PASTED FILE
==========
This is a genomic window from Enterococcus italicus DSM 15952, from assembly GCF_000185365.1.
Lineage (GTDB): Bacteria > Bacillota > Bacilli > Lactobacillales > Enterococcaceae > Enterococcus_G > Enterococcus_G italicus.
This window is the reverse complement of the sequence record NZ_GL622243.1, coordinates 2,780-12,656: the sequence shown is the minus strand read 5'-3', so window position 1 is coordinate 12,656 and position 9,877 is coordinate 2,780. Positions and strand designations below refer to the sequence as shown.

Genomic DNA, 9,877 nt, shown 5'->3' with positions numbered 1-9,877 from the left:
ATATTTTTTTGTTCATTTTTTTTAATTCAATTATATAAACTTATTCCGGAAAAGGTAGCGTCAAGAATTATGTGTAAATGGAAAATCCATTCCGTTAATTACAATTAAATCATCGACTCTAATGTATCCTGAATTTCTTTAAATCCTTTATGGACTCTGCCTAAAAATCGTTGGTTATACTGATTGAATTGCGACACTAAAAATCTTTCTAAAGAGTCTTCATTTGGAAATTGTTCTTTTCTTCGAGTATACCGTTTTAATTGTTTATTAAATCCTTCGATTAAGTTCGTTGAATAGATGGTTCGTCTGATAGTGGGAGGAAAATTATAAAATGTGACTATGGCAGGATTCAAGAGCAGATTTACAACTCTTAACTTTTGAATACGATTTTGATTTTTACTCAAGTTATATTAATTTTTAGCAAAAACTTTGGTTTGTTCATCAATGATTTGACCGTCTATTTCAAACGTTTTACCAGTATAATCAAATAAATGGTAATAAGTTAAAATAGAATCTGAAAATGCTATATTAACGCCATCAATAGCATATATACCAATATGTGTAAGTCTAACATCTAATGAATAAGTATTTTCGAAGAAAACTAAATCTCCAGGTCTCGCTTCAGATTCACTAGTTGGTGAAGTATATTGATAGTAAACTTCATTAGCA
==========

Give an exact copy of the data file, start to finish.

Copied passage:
This is a genomic window from Enterococcus italicus DSM 15952, from assembly GCF_000185365.1.
Lineage (GTDB): Bacteria > Bacillota > Bacilli > Lactobacillales > Enterococcaceae > Enterococcus_G > Enterococcus_G italicus.
This window is the reverse complement of the sequence record NZ_GL622243.1, coordinates 2,780-12,656: the sequence shown is the minus strand read 5'-3', so window position 1 is coordinate 12,656 and position 9,877 is coordinate 2,780. Positions and strand designations below refer to the sequence as shown.

Genomic DNA, 9,877 nt, shown 5'->3' with positions numbered 1-9,877 from the left:
ATATTTTTTTGTTCATTTTTTTTAATTCAATTATATAAACTTATTCCGGAAAAGGTAGCGTCAAGAATTATGTGTAAATGGAAAATCCATTCCGTTAATTACAATTAAATCATCGACTCTAATGTATCCTGAATTTCTTTAAATCCTTTATGGACTCTGCCTAAAAATCGTTGGTTATACTGATTGAATTGCGACACTAAAAATCTTTCTAAAGAGTCTTCATTTGGAAATTGTTCTTTTCTTCGAGTATACCGTTTTAATTGTTTATTAAATCCTTCGATTAAGTTCGTTGAATAGATGGTTCGTCTGATAGTGGGAGGAAAATTATAAAATGTGACTATGGCAGGATTCAAGAGCAGATTTACAACTCTTAACTTTTGAATACGATTTTGATTTTTACTCAAGTTATATTAATTTTTAGCAAAAACTTTGGTTTGTTCATCAATGATTTGACCGTCTATTTCAAACGTTTTACCAGTATAATCAAATAAATGGTAATAAGTTAAAATAGAATCTGAAAATGCTATATTAACGCCATCAATAGCATATATACCAATATGTGTAAGTCTAACATCTAATGAATAAGTATTTTCGAAGAAAACTAAATCTCCAGGTCTCGCTTCAGATTCACTAGTTGGTGAAGTATATTGATAGTAAACTTCATTAGCA